Regressive tax brackets under AMT

The alternative minimum tax or AMT has been affecting more and more Americans in recent years. Originally designed as an alternative tax for the very rich who avoided paying tax by claiming various deductions, it is now becoming more and more of a middle and upper-middle class tax. The main reason is because the income thresholds for AMT are not indexed for inflation, quite unlike the regular income tax brackets.

Most people must have heard that the AMT tax brackets are ‘only’ 26% for incomes below $175k or 28% for incomes beyond $175k. This is not quite true. AlvinSch on Diehards forum has raised the issue a few times that AMT brackets are in fact regressive if your income is within the range of $150k and $400.2k (was $382k in 2005, see CNN article: “How the new tax law affects you”, May 17, 2006).

The reason why the effective AMT brackets are not 26% and 28% is because the effect of a phase-out of the personal AMT exemption for incomes above $150k by a quarter of a dollar for every additional dollar earned is ignored. The effect of the phase-out is to increase the tax rate by a quarter of 26% or 28% for incomes in the phase-out range.

Overall, the effective AMT brackets for a couple filing jointly for tax year 2006, taking the phase-out exemption into account, is as follows:

  • below $62.55k : 0%
  • $62.55k to $150k : 26%
  • $150k to $220.04k : 26% + 26%/4 = 32.5%
  • $220.04k to $400.2k : 28% + 28%/4 = 35%
  • beyond $400.2k : 28%

As we can see, the AMT brackets are regressive and actually lower for the very rich with incomes beyond $400.2k.

Notes:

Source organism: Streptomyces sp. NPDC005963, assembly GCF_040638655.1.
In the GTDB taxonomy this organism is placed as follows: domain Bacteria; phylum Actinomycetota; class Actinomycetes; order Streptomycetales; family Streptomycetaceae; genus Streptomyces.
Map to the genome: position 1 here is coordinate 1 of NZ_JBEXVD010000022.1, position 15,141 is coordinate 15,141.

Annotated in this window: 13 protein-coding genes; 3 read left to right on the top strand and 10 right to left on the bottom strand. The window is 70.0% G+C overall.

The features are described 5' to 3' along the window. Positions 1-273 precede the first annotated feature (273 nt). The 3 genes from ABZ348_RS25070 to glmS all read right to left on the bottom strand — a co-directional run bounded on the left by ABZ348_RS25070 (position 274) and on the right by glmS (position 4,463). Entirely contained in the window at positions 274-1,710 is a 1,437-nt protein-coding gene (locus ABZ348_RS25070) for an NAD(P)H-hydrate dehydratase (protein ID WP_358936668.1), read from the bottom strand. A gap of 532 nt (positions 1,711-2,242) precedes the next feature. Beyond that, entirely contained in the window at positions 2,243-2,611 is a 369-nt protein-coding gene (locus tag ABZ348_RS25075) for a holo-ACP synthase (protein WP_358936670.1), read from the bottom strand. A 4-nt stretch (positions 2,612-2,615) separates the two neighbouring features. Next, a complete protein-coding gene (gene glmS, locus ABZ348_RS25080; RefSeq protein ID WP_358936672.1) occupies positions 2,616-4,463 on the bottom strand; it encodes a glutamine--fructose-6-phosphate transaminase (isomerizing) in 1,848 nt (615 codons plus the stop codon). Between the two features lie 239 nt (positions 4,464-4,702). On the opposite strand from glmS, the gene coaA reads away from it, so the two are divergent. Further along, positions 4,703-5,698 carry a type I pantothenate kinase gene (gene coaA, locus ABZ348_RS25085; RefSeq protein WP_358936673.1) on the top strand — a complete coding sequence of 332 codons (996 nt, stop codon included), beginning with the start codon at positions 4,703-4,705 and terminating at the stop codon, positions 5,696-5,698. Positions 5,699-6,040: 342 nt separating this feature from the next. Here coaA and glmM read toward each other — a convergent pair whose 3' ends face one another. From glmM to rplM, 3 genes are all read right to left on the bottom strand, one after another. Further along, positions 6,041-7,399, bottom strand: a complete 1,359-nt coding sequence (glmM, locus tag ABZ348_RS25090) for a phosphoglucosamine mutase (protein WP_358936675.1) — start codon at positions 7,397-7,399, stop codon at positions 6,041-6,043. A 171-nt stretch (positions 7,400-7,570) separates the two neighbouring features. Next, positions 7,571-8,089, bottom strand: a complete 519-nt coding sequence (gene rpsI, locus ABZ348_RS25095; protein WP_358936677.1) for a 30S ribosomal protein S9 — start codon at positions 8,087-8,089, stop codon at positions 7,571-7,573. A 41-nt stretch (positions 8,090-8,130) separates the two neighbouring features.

1) The income of $220.04k is the point at which AMT changes from 26% to 28%. This number, call this Y, occurs when your ordinary income, reduced by personal exemption, is $175k. The calculation to derive Y is as follows:

Y – E = 175000 where E is the personal exemption.

Y is above $150k and E is therefore subjected to the phase-out:

E = 62550 – 0.25(Y-150000)

Combining,

Y – (62550 – 0.25(Y-150000)) = 175000, giving Y = $220,040.

2) The number of $400.2k is the point at which the personal exemption completely disappears. This number is given by $150k + $62.55k/0.25 = $400.2k.

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    3 Responses to “Regressive tax brackets under AMT”

    1. Indexfundfan’s blog » Impact of AMT on tax exempt funds Says:

      [...] In an earlier post, I wrote about the regressive tax brackets when evaluated under the AMT structure. In this post, we will consider how these AMT brackets affect the yield of various flavors of tax exempt money market funds, looking specifically at the case of an investor domiciled in California. [...]

    2. Indexfundfan @ Indextown » Impact of AMT on tax exempt funds Says:

      [...] In an earlier post, I wrote about the regressive tax brackets when evaluated under the AMT structure. In this post, we will consider how these AMT brackets affect the yield of various flavors of tax exempt money market funds, looking specifically at the case of an investor domiciled in California. [...]

    3. 2007 Tax Year AMT Brackets - The Finance Buff Says:

      [...] For AMT Income between P and X, the marginal AMT rate is 32.5%; between X and Y, it’s 35%. Once you go over Y, the AMT rate drops to 28%. If you are curious in how the formula for X and Y are derived, please read this blog post by IndexFundFan. [...]